Working for Good, Clean, Fair Food for All - Slow Food Urban San Diego Convivium of Slow Food International

Honoring Fannie Lou Hamer

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“All my life I’ve been sick and tired. Now I’m sick and tired of being sick and tired.” – Fannie Lou Hamer, Civil Rights Activist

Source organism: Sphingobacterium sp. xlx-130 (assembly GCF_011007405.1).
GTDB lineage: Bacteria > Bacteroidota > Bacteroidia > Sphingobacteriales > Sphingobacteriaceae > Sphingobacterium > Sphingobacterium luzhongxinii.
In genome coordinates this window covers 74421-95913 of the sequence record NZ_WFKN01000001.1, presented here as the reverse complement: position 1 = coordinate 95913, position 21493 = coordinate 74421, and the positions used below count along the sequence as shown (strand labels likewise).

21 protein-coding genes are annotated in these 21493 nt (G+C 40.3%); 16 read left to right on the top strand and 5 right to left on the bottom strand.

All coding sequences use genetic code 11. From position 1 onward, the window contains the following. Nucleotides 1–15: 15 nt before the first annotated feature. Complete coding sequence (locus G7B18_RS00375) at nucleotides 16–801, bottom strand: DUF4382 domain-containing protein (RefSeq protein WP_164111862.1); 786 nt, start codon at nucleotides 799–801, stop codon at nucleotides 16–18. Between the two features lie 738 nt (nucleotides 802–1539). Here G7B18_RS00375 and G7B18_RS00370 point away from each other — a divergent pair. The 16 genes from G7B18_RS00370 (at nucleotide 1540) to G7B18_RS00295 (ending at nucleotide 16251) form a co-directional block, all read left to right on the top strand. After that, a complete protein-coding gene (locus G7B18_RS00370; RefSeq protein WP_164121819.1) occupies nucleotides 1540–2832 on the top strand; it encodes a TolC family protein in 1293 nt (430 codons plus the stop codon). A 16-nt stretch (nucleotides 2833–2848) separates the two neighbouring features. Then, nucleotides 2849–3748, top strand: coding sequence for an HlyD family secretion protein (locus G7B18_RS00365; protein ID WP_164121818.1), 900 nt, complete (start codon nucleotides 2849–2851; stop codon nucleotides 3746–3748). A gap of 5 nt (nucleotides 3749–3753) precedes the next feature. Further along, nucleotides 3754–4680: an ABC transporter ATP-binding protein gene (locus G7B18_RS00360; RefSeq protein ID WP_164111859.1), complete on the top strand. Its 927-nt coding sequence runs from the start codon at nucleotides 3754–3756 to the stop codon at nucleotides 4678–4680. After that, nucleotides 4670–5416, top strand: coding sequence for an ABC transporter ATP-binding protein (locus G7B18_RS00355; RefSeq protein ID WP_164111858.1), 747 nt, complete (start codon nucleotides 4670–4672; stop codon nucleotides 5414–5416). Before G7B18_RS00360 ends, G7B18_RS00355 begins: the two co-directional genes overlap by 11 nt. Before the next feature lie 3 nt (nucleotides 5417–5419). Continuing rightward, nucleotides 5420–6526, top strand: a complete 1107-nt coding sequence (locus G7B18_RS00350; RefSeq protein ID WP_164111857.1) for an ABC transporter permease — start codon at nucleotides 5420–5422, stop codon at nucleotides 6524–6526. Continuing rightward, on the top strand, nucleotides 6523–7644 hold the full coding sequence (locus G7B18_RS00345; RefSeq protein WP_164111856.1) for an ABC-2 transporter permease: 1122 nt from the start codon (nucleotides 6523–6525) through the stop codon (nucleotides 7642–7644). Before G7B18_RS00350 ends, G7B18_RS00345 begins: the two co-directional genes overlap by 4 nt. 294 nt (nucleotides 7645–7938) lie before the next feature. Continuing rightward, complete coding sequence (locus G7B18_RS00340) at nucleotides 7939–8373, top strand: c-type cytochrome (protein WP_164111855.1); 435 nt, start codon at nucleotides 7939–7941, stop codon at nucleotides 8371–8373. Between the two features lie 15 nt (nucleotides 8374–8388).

Some people get tired of fighting for what they believe in and give up. Others get tired, get angry, and fight harder. Fannie Lou Hamer would be in that second, much rarer group of extraordinary people. She spoke her mind, including the words in the above quote, during her fight for voting rights and political equality in the Deep South during the 1960s. She was jailed, beaten, slandered but still kept marching forward in the quest for basic rights for African Americans. After nearly a decade of political activism which often landed her in the spotlight, she remained active in a slightly quieter way as she pursued many grassroots endeavors regarding nutrition and food justice in economically vulnerable areas. Hamer started a “pig bank” in 1968 which provided local families with the opportunity to ‘borrow’ a pregnant gilt and then raise the piglets for food. About 300 families benefited from the program. The Freedom Farm Co-op was started in Sunflower County, Mississippi in 1969 and by 1972 was providing local families with approximately 70 acres worth of fresh produce. Hamer was also active in the Head Start program which provided education, health, and nutrition services to low-income children and their families.